Original German WWII Winter Relief Organization WHW Emailleschild Enameled Sign - 16 1/2" x 11 3/4"

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Item Description

Original item: One-of-a-kind. This is a wartime heavy iron vaulted building identification Emailleschild (enameled sign). This is a very robust well-made sturdy sign, with typical construction details of German government signage. It is white with a large gray NSDAP Party Reichsadler (National Eagle) in the background, and has a black border around the edge. The German Blackletter typeface text on the front reads:

des Deutschen Volkes


The Winterhilfswerk des Deutschen Volkes (English: Winter Relief of the German People), commonly known by its abbreviated form Winterhilfswerk (WHW), was an annual drive by the National Socialist People's Welfare (German: Nationalsozialistische Volkswohlfahrt) to help finance charitable work. Its slogan was "None shall starve or freeze". The drive was originally set up under the government of Heinrich Brüning in 1931, though Adolf Hitler would later claim sole credit. It ran from 1933 to 1945 during the months of October through March and was designed to provide food, clothing, coal and other items to less fortunate Germans during the inclement months.

The donation drive often involved many people who would travel around towns with donation tins. The word Ausgabestelle translates to "issuing office, so this is a sign that was attached to the building where donation tins and other promotional items were issued and collected. The sign also is marked on the bottom with FERRO EMAIL (Iron Enamel) on the left and with C. ROBERT DOLD., the company who manufactured the sign.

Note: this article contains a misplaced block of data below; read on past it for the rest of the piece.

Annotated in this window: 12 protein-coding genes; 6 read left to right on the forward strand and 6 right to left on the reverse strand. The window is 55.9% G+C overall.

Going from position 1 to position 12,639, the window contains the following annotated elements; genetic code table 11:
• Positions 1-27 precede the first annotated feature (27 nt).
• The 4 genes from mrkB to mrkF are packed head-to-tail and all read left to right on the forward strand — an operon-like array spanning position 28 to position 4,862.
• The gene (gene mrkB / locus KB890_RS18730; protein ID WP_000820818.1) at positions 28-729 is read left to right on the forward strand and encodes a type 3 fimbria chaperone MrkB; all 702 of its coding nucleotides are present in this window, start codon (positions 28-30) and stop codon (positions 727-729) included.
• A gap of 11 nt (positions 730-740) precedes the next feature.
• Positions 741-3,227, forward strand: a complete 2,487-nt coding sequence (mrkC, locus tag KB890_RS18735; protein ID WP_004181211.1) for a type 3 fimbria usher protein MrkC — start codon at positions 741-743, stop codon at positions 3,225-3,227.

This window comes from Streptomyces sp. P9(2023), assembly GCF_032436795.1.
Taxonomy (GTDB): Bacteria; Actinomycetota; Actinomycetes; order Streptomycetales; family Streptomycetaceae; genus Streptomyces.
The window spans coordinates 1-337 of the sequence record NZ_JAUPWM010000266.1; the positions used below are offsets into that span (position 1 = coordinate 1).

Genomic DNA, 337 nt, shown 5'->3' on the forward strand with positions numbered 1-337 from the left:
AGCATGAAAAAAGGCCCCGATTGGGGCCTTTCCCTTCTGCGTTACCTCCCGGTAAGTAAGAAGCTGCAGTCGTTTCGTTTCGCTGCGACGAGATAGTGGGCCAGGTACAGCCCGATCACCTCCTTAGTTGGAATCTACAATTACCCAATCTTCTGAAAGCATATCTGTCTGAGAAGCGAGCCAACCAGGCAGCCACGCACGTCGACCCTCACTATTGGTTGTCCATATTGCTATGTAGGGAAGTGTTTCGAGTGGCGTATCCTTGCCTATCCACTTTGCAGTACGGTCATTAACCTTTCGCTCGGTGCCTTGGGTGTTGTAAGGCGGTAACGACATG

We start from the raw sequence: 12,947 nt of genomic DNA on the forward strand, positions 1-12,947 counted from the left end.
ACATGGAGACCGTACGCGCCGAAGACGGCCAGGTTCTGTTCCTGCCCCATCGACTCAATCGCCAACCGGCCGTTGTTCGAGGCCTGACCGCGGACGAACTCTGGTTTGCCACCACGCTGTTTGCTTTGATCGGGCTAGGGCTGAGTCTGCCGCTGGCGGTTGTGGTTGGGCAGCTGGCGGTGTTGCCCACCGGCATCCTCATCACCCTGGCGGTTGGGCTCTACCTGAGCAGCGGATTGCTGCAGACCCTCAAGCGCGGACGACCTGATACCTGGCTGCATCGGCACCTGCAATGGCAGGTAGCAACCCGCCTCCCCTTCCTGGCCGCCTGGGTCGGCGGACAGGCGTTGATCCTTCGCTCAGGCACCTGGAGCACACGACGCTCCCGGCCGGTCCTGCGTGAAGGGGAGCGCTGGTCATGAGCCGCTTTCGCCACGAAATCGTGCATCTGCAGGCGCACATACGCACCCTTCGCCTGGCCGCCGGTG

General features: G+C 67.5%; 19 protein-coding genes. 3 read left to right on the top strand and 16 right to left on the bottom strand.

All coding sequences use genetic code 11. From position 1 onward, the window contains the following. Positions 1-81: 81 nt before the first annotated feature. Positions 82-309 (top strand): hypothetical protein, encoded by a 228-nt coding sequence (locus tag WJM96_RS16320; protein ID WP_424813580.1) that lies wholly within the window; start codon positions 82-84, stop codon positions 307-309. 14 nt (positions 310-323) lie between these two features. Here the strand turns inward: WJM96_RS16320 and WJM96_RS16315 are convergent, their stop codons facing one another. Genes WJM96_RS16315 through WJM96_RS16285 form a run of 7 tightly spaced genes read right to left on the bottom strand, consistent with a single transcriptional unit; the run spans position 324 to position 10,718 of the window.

Condition is very good, with some loss of the porcelain enamel on the lower right corner, and left and right sides on the upper middle edges, as shown. The rear is still in very good shape, with only a bit of enamel flaking and rusting. The sign measures 16 1/2"W x 11 3/4"H, and is really a great example.

Signs of this nature were quickly destroyed after the fall of Germany in April 1945, ones like this were salvaged by USGIs who wanted to bring home a trophy of war. Therefore, finding authentic (beware many fakes) porcelain building signs from the Third Reich has become quite difficult in the collector's market.

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